But though seeing the danger, the mob did not think of running away; it tried to turn it by jesting with the soldiers.
What is it that Shakespeare says about jesting at scars because you never felt a wound?
And were not trusting lovers and all too-confiding husbands the legitimate butt of all jesting?
Nora was laughing and jesting with one of the English tennis players.
At another time he would have knocked my head off, but now my jesting affected him no more than a sermon.
When he had finished, the interpreter explained that he said Johnny was jesting with him.
And what are you, pray, who can openly abuse a young man for the crime of talking and jesting with his cousin?
Therefore, if you are jesting with me, I beg you to pass on in peace.'
We are jesting, but, as an Ulster Orangeman would say, “it is in good Protestant earnest.”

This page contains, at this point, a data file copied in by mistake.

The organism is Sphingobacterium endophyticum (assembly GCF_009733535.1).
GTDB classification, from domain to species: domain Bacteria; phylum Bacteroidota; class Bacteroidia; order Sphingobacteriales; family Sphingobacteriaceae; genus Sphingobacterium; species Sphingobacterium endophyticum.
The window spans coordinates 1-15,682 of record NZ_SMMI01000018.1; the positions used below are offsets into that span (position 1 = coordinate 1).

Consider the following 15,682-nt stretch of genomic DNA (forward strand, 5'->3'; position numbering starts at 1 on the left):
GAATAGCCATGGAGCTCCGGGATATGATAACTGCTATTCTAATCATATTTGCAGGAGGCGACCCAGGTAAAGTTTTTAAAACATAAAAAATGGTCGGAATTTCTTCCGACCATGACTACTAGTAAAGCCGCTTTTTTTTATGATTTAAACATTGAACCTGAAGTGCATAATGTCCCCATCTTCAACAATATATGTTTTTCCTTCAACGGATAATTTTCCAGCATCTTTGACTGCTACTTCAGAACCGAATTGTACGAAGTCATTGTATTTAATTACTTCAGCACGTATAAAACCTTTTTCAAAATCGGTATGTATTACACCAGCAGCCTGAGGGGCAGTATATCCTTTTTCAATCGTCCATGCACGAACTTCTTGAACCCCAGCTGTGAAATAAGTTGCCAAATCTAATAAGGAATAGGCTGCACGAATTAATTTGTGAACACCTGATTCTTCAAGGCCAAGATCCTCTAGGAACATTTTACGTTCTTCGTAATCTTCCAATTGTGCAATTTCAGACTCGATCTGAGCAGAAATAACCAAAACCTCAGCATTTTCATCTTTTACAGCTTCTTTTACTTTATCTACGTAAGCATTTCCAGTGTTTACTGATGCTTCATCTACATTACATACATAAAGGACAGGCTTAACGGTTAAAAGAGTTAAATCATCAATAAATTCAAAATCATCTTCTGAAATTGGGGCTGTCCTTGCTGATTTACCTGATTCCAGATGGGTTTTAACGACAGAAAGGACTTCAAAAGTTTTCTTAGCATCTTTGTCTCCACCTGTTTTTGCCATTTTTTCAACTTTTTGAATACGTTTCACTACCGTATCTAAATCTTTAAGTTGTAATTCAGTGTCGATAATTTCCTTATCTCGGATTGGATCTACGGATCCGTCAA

If you were jesting in what you said, say so, sir, and we can shake hands.
early 13c., geste, "narrative of exploits," from Old French geste "action, exploit," from Latin gesta "deeds," neuter plural of gestus, past participle of gerere "to carry, behave, act, perform" (see gest). Sense descended through "idle tale" (late 15c.) to "mocking speech, raillery" (1540s) to "joke" (1550s).
1520s, "to speak in a trifling manner;" 1550s, "to joke," from Middle English gesten "recite a tale" (late 14c.), from geste (see jest (n.)). Sense of "to speak in a trifling manner" is from 1520s. Related: Jested; jesting.